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Harris-Devaughn v. United States

United States District Court, District of Columbia

March 20, 2017

CYNTHIA HARRIS-DEVAUGHN and JAMES DEVAUGHN, individually and as parents and next friends of Jayla DeVaughn, a minor, Plaintiffs,

          MEMORANDUM OPINION [DKT. # 14]


         This is a medical malpractice case brought under the Federal Tort Claims Act for acts performed by a member of the U.S. Navy who was training as a medical resident. Plaintiffs are the parents of a girl who suffered a post-operative injury when she was under the care of the servicemember. They bring this suit on the theory of vicarious liability against the United States to recover damages from that injury. The question before the Court is whether an active duty member of the military who is employed as a full time medical resident is acting as a federal employee for the purpose of vicarious liability when he is rotating through an unaffiliated hospital. Defendant, the United States, says that the servicemember who allegedly breached the standard of care was a "borrowed servant" when he performed the care and so the vicarious liability properly attaches to the hospital where he was rotating, not to it. Defendant moves for summary judgment on this legal issue, contending that the discovery the plaintiffs are seeking would neither inform nor alter the resolution of this issue. Upon consideration of the parties' pleadings, the employment contract at issue, the affidavit describing how medical residency training works, and the relevant case law, the defendant's Motion for Summary Judgment is GRANTED.


         Plaintiffs' daughter, Jayla DeVaughn, had orthopedic surgery at Children's National Medical Center ("Children's Hospital") to treat a congenital condition that affected, among other things, her right leg. Pis.' Resp. to Def.'s Statement of Material Facts ("Pis.' SOF") ¶¶1, 4 [Dkt. #17-1]. At that time, Dr. Keith Alfieri ("Alfieri"), an active duty Lieutenant Commander in the U.S. Navy, was on a two-month rotation at Children's Hospital as part of his residency training program in orthopedic surgery. See Decl. of Jerri Curtis, M.D., Ex 1. to Def.'s Mot. for Summary Judgment ("Curtis Decl.") ¶ 4 [Dkt. #14-3]; see also Id. at ECF p. 7 (referring to the agreement between the "National Capital Consortium, Residency in Orthopaedic Surgey" and Children's Hospital). Alfieri assisted the attending orthopedic surgeon in delivering DeVaughn's care. Pis.' SOF ¶ 3. Plaintiffs allege, and the Court accepts for the purpose of deciding this motion, that Alfieri told DeVaughn she was allowed to use her right leg in weight-bearing activities if she could tolerate it. Id. at ¶ 7; Compl. ¶¶ 8, 11-14 [Dkt. #1]. This post-operative instruction, plaintiffs allege, was negligent and caused DeVaughn's right leg to heal improperly from surgery. Compl. ¶¶12-14.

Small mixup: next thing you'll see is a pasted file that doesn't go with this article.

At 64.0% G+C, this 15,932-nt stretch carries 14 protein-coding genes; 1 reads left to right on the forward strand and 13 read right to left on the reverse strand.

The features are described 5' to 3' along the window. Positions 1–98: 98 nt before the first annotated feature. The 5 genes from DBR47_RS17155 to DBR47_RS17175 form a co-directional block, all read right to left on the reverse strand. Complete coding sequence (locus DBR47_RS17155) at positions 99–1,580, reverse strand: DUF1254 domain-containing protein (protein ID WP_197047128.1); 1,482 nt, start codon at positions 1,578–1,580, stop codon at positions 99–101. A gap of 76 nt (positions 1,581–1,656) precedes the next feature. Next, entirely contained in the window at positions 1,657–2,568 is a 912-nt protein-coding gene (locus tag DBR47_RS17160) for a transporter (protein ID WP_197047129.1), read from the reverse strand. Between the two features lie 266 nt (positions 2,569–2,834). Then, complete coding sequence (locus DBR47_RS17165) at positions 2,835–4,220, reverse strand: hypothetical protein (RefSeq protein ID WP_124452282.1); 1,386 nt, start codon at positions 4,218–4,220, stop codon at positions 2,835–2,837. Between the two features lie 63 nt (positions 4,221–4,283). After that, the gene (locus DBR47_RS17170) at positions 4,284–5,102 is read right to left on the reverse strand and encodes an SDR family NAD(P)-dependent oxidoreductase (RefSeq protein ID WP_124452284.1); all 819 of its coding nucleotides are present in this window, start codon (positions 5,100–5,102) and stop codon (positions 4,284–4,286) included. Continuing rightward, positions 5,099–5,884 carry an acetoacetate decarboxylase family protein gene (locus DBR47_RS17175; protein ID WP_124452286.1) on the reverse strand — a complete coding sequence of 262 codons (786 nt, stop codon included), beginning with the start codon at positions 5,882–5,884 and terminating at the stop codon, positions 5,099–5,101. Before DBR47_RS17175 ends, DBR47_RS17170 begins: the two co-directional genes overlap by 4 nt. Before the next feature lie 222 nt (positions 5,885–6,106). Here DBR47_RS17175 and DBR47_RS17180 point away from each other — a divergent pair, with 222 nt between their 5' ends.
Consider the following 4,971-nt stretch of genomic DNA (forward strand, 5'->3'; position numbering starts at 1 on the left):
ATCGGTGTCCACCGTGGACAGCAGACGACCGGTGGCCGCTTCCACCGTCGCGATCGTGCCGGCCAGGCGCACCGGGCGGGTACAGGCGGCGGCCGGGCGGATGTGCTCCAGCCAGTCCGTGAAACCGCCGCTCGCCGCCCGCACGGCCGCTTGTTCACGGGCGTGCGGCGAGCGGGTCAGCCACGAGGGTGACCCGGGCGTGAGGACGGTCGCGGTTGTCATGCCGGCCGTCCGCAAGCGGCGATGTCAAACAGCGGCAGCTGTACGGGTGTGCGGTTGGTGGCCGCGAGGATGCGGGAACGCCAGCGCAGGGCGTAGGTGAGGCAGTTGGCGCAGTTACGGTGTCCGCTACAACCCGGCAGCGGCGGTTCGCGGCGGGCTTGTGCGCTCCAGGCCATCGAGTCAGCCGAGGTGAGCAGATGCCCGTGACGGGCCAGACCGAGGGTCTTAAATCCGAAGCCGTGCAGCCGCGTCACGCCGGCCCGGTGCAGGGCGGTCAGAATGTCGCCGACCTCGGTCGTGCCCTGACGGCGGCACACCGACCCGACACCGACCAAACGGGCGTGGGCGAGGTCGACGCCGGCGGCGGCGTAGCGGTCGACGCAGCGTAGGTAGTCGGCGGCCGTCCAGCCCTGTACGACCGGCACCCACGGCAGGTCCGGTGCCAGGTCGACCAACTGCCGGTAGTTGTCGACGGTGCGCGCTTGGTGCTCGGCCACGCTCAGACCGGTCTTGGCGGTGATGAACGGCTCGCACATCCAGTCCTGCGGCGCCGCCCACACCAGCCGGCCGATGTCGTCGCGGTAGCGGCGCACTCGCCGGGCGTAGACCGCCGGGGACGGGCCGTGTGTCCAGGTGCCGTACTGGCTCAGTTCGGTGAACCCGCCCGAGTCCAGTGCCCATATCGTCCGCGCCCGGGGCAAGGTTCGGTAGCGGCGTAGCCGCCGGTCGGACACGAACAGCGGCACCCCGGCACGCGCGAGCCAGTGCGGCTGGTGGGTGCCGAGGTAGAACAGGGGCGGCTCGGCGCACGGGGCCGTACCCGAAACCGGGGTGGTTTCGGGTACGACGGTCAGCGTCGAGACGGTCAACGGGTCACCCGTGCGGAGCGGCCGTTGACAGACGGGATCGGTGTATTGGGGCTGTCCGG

Alfieri was an employee of the United States while he was rotating through Children's Hospital. Pis.' SOF ¶ 21. His paycheck came from the U.S. Navy and his assignment was to complete an orthopedic surgery residency program run by the National Capital Consortium (NCC), a "joint military service activity" designed to provide graduate medical education and training to servicemembers. See Id. at ¶¶ 13, 21; Curtis Decl. ¶ 1. The NCC had contracted with Children's Hospital in order to ensure that its orthopedic surgery residents would receive the training in pediatric orthopedics that is necessary to meet graduate medical education standards. See Curtis Decl. ¶¶ 6, 9; see also Id. at Attachment 1, Attachment 2. Although the NCC retained "overall responsibility for the planning and implementation of a Rotator's training in accordance with the Program's goals and objectives, " id. at Attachment 2, § 1.0(a), Children's Hospital was responsible for the resident's "education, supervision, and evaluation" while he was rotating through the two-month pediatric orthopedics rotation. Id. at Attachment 1, ¶ 1; see also Id. at Attachment 2, § 2.0(c). The agreement between the NCC and Children's Hospital explicitly contemplates that residents, while working at Children's Hospital

remain employees of the United States performing duties within the course and scope of their Federal employment. Consequently, the provision of the Federal Tort Claims Act [], including its defense and immunities, will apply to allegations of negligence or wrongful acts or omissions by [residents] while acting within the scope of their duties pursuant to this agreement.

Id. at Attachment 2, § 1.0(j). The NCC also agreed to "provide professional liability coverage ... for claims arising out of [the residents'] activities while participating in the training at [Children's Hospital]." Id. at § 1.0(k).